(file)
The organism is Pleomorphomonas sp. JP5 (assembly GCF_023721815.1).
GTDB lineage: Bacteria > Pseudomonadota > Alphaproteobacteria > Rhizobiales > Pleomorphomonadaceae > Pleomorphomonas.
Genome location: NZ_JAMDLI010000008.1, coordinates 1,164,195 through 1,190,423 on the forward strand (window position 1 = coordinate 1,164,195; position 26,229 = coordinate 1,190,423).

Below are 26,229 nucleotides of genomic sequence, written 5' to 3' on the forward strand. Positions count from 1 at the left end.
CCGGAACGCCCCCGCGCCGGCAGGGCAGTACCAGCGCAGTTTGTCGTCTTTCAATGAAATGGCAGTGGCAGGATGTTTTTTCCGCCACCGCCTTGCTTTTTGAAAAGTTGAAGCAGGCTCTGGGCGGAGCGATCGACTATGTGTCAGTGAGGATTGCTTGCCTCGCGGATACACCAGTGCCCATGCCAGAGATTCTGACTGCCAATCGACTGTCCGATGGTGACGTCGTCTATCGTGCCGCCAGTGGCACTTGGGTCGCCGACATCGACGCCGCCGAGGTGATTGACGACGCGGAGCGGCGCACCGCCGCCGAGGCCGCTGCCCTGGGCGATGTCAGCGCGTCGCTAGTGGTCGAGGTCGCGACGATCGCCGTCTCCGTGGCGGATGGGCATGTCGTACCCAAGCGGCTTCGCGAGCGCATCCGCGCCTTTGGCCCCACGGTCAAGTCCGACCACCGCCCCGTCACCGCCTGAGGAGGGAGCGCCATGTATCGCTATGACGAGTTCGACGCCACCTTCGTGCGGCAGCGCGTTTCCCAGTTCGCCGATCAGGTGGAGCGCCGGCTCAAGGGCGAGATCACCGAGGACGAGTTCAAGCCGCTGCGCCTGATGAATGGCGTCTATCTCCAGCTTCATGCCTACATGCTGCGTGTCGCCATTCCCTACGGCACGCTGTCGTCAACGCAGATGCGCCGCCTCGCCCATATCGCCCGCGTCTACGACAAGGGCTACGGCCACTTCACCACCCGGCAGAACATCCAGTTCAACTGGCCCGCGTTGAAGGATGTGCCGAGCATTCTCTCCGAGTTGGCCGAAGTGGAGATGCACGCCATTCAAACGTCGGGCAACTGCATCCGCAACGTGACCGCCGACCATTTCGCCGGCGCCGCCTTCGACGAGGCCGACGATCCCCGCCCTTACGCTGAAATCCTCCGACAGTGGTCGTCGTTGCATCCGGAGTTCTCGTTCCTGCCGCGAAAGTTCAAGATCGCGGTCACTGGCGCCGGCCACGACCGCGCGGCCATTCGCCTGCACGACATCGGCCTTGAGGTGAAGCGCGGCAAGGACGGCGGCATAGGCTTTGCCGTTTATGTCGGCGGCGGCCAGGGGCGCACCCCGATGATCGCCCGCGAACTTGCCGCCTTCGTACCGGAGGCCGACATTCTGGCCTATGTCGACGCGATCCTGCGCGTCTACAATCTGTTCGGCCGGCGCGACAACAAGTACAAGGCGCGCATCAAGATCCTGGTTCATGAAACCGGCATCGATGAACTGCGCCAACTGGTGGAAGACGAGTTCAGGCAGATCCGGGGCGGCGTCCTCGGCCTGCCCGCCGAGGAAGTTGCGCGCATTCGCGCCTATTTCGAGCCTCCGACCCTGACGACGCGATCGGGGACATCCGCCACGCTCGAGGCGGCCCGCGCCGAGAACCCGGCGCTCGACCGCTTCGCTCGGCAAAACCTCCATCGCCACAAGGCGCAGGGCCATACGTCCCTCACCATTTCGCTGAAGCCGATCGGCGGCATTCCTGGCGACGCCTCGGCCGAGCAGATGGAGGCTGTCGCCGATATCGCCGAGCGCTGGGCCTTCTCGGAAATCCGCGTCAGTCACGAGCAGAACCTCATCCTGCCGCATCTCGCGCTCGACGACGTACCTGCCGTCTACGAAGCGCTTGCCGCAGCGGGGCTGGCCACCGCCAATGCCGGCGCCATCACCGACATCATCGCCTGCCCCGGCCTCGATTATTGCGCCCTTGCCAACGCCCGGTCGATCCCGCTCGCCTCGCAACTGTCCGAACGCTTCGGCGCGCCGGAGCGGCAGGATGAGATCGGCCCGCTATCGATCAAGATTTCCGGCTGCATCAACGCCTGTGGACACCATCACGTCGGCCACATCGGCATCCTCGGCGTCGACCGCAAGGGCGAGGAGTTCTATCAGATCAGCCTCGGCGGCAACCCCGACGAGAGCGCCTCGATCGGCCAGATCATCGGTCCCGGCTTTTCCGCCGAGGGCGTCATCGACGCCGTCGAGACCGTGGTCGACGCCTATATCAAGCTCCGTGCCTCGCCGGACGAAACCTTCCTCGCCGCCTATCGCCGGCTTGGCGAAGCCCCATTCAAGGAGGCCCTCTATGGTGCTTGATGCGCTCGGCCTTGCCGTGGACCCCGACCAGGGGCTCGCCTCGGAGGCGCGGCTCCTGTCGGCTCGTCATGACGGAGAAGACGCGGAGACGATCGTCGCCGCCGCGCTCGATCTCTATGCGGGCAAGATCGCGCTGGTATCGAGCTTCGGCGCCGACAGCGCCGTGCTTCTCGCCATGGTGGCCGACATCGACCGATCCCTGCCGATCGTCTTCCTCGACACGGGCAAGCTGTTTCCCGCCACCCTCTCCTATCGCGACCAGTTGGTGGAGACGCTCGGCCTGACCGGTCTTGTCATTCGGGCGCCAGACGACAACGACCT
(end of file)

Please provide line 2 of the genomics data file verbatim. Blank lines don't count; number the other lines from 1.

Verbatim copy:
GTDB lineage: Bacteria > Pseudomonadota > Alphaproteobacteria > Rhizobiales > Pleomorphomonadaceae > Pleomorphomonas.